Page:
The first category is comprised of water soluble metals like arsenic, cadmium, mercury—and, of course, lead. According to water treatment solutions provider Lenntech, these metals get into the water supply through aging pipes, industrial and consumer waste, and acid rain.
The second category includes both pollutant chemicals and chemical additives. Common pollutant chemicals are things like pesticides and herbicides, as well as naturally occurring chemicals like nitrates and sulfur dioxides. Some chemical additives are intentionally introduced into the water supply so as to improve public health outcomes. Fluoride, for instance, strengthens teeth. And chlorine—like the chlorine in your local swimming pool—is added as a disinfectant.
The third category, bacterial contaminants, can be extremely varied; there are innumerable types of bacteria that can be present in water. However, the most concerning bacteria include Enterococcus, Fecal coliform, and E. coli. Essentially, these bacteria are introduced to the water supply through unsanitary practices.
The final category, water characteristics, refers to the attributes of the water itself: things like temperature, flow rate, pH, and turbidity. When one thinks of water quality, these are the elements that most immediately come to mind.
It’s important to realize that these aspects are strongly interrelated. Water characteristics like temperature, for instance, often determine the extent to which bacteria can survive. Or, in another case, responses to the presence of bacteria can actually result over-chlorination. In fact, in Flint, the presence of high levels of bacteria resulted in the deployment of unusually high amounts of chlorine into the water supply.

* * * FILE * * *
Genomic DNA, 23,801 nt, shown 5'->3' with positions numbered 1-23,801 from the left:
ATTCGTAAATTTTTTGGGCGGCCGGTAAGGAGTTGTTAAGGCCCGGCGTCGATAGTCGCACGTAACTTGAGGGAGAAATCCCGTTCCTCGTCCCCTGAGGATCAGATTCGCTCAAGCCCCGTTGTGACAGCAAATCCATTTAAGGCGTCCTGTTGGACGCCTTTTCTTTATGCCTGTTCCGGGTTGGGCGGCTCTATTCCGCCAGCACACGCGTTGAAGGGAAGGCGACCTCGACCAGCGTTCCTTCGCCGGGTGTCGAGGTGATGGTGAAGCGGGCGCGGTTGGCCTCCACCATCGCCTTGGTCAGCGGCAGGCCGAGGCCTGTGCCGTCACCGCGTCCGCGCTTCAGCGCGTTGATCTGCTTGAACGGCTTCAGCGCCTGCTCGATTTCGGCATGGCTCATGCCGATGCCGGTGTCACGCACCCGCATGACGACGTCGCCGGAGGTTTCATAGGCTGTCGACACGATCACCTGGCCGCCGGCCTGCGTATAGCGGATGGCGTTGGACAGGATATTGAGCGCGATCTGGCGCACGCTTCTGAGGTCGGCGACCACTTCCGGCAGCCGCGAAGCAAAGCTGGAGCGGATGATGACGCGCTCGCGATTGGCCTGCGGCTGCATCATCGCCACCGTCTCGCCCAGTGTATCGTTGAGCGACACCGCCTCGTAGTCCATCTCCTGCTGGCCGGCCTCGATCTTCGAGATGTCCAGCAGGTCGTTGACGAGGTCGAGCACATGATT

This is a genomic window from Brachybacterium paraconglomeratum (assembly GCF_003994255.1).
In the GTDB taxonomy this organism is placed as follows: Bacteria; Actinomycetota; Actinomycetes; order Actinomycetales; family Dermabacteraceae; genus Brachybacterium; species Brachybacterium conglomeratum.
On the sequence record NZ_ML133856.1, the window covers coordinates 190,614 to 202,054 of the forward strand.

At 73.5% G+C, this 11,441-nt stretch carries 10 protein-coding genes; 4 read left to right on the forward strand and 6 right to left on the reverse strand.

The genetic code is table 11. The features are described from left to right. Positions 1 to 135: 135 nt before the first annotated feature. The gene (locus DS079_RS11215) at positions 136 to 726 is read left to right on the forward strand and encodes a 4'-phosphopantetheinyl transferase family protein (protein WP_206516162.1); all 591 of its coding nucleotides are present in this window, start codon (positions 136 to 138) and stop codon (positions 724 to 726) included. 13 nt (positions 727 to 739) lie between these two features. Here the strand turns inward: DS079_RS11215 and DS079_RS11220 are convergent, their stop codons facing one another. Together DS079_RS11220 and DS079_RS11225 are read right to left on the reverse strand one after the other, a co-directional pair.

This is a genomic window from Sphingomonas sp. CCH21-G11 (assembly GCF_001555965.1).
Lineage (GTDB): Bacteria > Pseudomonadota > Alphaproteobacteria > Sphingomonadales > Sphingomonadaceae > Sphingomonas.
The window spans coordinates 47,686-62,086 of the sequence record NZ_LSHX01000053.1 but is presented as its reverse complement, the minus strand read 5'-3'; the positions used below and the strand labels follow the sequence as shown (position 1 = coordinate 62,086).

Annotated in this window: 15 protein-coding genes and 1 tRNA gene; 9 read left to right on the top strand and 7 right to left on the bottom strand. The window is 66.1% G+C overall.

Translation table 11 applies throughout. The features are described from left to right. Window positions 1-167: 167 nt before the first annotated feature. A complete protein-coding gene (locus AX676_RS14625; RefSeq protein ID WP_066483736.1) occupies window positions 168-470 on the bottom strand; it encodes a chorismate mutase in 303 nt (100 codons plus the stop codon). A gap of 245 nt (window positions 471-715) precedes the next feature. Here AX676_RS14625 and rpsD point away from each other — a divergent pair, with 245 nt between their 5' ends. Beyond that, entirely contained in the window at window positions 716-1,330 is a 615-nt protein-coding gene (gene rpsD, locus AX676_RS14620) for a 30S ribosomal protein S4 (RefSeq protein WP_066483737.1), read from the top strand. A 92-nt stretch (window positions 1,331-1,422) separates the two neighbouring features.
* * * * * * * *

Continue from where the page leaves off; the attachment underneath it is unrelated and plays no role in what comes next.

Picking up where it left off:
An Overview of Water Quality Monitoring Options
With the aforementioned categories and relationships in mind, I conducted research into several water quality monitoring options (please see here for a similar investigation into air quality monitoring).
I evaluated sensor options based on five factors: breadth of measurements, power source, data output, form factor, and price. These elements are crucial to those who want to know how to best monitor their water.
In determining if a sensor is appropriate for a certain situation, one must know what it measures, how it runs, how it provides data, where it can be located, and if it can be afforded. Please note that the sensors listed in this table only represent a small sample of the available options:
|Usage||Power Options||Data Output||Form Factor||Price|
|YSI Exo3 Multi Parameter Sonde||Ammonium, Pressure, Blue Green Algae (PC & PE), Chloride, Chlorophyll, Conductivity, Dissolved Oxygen, fDOM, Nitrate, ORP, pH, Salinity, Temperature, Turbidity||2 Alkaline batteries||Bluetooth, RS 485, RS 232, or Modbus||3.00 x 23 inches. Enclosed in a case||$5000+|
|ATI Metrinet Multi Parameter Sonde||Chlorine, Chlorine Dioxide, Turbidity, pH, Conductivity, ORP, Dissolved Oxygen, Fluoride, Peracetic Acid, Hydrogen Peroxide||24 V battery, 12 V battery||Cellular modem, Wi Fi, wired Modbus, Ethernet/IP, Profibus DP, Internal MicroSD card||14 x 14 inches||Available upon request|
|Valeport Water Sensor||Conductivity, Pressure, Temperature, Turbidity, Fluorometer, Dissolved Oxygen, pH, ORP||8 x D cells, 1.5 V alkaline battery, 3.6 V lithium battery||RS232, RS485, RS422, Optional FSK and USB connection||150mm x 590mm, Titanium and acetal enclosure options||Available upon request|
|Libellium (WaspMote) Smart Water Board|| Temperature|
Wide variety of other sensors
|Solar powered external panel option, Optional external battery module, 3.3V battery, 5V battery||802.15.4 MHz, 868 MHz, 900 MHz, WiFi, 4G, Sigfox, LoRaWAN, RS 232, RS 485, Modbus, CAN Bus||73.5mm x 51mm x 1.3mm, Enclosed in a case||$1091|